Franklin Kiermyer, “Heliocentric” from Closer To The Sun (2016): Something Else! video premiere

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Lately I’ve been revisiting Pharoah Sanders’ entire discography (believe everything you read about Karma, it really is a masterpiece), and remains astounding how he can turn listening to jazz into a transcendental meditation experience. There’s only one Pharoah, but many of the more daring jazz cats in his wake have taken inspiration from him, as well as that final, fiery Coltrane period when Sanders was adding his passionate sax to the tenor giant’s.

Franklin Kiermyer doesn’t play saxophone — he plays drums — but he’s found enlightenment in the intense fervor and soul of Sanders, who was present on the drummer’s well-received third album Solomon’s Daughter from 1994. Not too long after then, this promising but overlooked musician dropped nearly out of sight for over fifteen years, reaching for a higher plane of spiritual fulfillment and start a family. Productive again musically since around 2013, Kiermyer is back better than ever.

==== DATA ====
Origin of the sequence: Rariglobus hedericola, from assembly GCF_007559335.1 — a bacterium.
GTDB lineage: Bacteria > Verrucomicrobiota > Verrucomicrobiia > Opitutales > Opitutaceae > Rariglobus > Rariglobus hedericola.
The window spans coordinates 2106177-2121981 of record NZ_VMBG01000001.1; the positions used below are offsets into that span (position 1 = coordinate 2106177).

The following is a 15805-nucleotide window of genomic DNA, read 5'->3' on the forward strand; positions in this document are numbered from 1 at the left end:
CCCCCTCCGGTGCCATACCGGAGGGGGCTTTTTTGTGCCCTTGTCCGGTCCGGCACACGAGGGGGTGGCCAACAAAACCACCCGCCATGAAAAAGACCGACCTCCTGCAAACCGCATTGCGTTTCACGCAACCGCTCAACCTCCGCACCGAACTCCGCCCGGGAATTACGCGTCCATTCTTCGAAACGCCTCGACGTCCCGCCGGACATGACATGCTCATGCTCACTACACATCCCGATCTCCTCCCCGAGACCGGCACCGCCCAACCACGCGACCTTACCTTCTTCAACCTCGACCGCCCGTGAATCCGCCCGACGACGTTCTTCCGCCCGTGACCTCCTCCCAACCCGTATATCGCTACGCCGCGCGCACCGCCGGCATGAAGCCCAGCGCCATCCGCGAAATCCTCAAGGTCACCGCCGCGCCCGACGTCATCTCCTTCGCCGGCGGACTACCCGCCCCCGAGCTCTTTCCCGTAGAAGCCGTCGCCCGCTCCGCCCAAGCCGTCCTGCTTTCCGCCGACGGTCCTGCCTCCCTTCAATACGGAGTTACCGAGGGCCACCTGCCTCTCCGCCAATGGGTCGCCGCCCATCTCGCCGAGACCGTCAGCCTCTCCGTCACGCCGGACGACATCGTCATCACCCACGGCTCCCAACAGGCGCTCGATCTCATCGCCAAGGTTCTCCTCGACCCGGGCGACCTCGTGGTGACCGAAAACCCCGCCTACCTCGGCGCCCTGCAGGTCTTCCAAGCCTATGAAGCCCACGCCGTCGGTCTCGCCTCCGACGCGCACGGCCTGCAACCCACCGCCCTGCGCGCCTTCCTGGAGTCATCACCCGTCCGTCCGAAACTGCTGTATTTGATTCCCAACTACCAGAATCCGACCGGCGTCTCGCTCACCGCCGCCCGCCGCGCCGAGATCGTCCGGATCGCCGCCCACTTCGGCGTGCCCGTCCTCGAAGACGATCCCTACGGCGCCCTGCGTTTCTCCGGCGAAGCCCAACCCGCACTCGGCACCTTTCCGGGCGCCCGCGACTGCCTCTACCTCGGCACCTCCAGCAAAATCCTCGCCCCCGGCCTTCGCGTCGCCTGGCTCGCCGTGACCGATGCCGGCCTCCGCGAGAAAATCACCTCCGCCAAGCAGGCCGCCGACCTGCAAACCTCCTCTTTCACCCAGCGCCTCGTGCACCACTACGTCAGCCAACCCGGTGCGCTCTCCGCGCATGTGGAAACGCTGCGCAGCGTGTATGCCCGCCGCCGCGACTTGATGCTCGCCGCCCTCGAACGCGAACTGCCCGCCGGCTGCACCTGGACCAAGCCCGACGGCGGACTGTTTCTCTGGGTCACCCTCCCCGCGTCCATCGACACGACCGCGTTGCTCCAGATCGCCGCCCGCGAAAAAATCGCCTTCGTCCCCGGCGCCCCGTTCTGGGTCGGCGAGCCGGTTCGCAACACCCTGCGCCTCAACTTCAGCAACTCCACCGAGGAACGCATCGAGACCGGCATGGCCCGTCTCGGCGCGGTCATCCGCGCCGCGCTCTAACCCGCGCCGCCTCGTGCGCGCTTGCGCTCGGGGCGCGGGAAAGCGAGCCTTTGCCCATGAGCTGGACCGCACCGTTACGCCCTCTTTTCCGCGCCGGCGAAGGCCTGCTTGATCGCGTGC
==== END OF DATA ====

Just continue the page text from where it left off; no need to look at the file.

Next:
Backed by a potent young trio consisting of Lawrence Clark (saxophone), Davis Whitfield (piano) and Otto Gardner (bass), he’s holding nothing back with his newfound energy. Closer To The Sun (November 11, 2016, Mobility Music) is a vigorous but focused effort that stirs up the spirits of Coltrane and Sanders within Kiermyer’s own dialect and robust compositions. So focused, that Kiermyer can fully pack the dynamite in radio single-length songs, such as “Heliocentric,” debuting in the video above. With Clark, Whitfield and Gardner racing up and down and back up again, Kiermyer romps and swings in a controlled fury that few outside of Elvin Jones is capable of doing.

Recorded live in the studio with no edits or overdubs, “Heliocentric” and the rest of Closer To The Sun reintroduces the audacious idea of jazz as a living, breathing thing.


S. Victor Aaron

S. Victor Aaron

S. Victor Aaron is an SQL demon for a Fortune 100 company by day, music opinion-maker at night. His musings are strewn out across the interwebs on jazz.com, AllAboutJazz.com, a football discussion board and some inchoate customer reviews of records from the late 1990s on Amazon under a pseudonym that will never be revealed. E-mail him at svaaron@somethingelsereviews .com or follow him on Twitter at https://twitter.com/SVictorAaron
S. Victor Aaron
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